Mar 23, 2018

Report: DNC hacker works in Russian intelligence

Photo: Mikhail Svetlov / Getty Images

The hacker that stole Democratic National Committee emails, Guccifer 2.0, was "an officer of Russia's military intelligence directorate (GRU)," according to the Daily Beast.

Why it matters: Special counsel Robert Mueller never explicitly implicated Russian President Vladimir Putin in his investigation. Connecting Guccifer to "Russia's largest foreign intelligence agency" would do exactly that.

The details: ThreatConnect, a cyber security firm, found that Guccifer was using "an anonymizing service called Elite VPN," which is headquartered in Russia. Per the Daily Beast, Guccifer at one pointed "failed to activate the VPN client before logging on" to his emails, leaving an IP address based in Moscow. Government investigators traced the IP address to "a particular GRU officer."

  • It was originally believed that Guccifer was a lone actor.
  • The hacker "persona" of Guccifer was "handed off to a more experienced GRU officer" at some point.

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Trump's clemency spree

Rod Blagojevich in 2010. Photo: Scott Olson/Getty Images

President Trump announced Tuesday that he commuted former Illinois Gov. Rod Blagojevich's 14-year prison sentence for extortion, bribery and corruption — as well as issuing full pardons for former San Francisco 49ers owner Edward DeBartolo Jr., former NYPD Commissioner Bernie Kerik and financier Michael Milken.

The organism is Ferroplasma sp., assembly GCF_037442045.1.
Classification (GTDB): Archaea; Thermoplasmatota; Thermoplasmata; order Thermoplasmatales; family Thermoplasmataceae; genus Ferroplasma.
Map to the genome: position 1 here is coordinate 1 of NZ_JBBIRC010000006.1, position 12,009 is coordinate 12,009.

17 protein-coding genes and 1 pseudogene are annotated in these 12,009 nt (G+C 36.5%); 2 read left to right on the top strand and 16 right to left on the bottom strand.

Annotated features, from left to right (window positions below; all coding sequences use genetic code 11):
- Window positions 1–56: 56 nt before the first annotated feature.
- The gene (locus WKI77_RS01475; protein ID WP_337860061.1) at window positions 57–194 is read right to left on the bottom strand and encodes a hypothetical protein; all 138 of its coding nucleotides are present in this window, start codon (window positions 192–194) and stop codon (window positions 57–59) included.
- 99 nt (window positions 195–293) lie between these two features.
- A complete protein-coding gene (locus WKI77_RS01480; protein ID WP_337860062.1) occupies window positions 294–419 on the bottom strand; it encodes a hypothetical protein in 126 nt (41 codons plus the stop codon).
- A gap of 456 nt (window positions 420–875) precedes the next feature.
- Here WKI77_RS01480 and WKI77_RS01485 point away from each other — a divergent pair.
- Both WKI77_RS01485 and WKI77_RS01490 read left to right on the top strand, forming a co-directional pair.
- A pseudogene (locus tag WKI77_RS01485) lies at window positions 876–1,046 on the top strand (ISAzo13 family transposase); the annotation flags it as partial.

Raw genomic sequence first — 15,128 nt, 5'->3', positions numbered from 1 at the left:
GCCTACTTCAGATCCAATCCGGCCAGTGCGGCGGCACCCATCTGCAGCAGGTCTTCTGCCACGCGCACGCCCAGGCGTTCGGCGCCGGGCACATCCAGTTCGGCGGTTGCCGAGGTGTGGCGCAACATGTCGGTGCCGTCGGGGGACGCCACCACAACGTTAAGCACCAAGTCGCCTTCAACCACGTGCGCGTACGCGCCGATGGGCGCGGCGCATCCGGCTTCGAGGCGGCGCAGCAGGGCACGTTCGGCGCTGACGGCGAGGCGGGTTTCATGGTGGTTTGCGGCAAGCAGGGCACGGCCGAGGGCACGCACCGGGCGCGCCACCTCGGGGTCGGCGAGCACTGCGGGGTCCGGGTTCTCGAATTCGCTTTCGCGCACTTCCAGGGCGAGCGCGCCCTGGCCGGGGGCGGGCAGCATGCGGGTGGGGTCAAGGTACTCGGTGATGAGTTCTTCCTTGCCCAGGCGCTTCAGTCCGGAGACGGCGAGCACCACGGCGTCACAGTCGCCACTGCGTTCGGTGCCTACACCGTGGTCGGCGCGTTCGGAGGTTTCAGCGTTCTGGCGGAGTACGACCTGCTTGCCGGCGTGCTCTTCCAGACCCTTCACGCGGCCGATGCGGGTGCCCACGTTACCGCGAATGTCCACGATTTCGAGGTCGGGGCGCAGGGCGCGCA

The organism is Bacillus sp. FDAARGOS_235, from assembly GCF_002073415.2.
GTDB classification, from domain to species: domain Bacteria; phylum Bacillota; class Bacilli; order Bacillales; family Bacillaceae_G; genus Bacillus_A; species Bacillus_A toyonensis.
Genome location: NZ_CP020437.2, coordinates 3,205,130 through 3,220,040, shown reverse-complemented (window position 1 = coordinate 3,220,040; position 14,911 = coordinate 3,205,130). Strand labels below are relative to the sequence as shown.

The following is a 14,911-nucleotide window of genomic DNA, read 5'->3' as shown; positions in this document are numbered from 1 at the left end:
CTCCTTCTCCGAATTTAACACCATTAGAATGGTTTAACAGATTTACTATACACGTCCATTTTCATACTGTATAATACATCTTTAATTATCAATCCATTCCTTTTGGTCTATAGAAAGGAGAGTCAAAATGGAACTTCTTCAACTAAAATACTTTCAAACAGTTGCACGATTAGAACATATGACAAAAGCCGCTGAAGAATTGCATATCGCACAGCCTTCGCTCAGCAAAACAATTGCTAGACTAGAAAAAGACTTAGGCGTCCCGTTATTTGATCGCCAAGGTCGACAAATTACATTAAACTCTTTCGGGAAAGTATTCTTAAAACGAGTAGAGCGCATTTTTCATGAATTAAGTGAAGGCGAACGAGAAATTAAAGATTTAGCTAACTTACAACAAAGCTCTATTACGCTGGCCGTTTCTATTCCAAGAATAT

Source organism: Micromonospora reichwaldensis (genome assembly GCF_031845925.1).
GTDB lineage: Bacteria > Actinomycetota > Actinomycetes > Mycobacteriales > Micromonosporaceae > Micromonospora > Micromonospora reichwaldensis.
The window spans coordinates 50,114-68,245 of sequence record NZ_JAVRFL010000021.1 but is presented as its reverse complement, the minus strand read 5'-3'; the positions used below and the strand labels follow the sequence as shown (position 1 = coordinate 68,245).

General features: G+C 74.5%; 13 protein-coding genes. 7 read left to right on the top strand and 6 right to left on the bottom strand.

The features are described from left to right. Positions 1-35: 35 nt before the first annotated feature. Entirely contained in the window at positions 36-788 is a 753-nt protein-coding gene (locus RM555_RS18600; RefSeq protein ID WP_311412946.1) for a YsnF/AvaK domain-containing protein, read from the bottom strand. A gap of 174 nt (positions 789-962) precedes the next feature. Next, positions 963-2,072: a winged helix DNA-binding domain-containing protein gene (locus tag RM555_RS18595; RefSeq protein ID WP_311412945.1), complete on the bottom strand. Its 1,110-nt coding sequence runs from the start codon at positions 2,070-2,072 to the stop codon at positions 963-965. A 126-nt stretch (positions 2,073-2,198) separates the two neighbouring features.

The big picture: The president's clemency spree largely benefitted white-collar criminals convicted of crimes like corruption, gambling fraud and racketeering, undercutting his message of "draining the swamp."

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Trump's improbable moonshot

Illustration: Aïda Amer/Axios

NASA is unlikely to meet its deadline of sending astronauts to the surface of the Moon by 2024, even with a large influx of funding.

Why it matters: The Artemis mission to send people back to the Moon is the Trump administration's flagship space policy, and its aggressive, politically-motivated timeline is its hallmark.

Go deeperArrow3 hours ago - Science

Justice Department says U.S. attorneys are reviewing Ukraine information

Rudy Giuliani. Photo: Roy Rochlin/Getty Images

Assistant Attorney General Stephen Boyd sent a letter to House Judiciary Chairman Jerry Nadler (D-N.Y.) Tuesday informing him that the U.S. attorneys for the Eastern District of New York and the Western District of Pennsylvania are reviewing "unsolicited" information from the public related to matters involving Ukraine.

Why it matters: Nadler had requested an explanation for the "intake process" that Attorney General Bill Barr stated had been set up in order to receive information that Rudy Giuliani had obtained about the Bidens in Ukraine.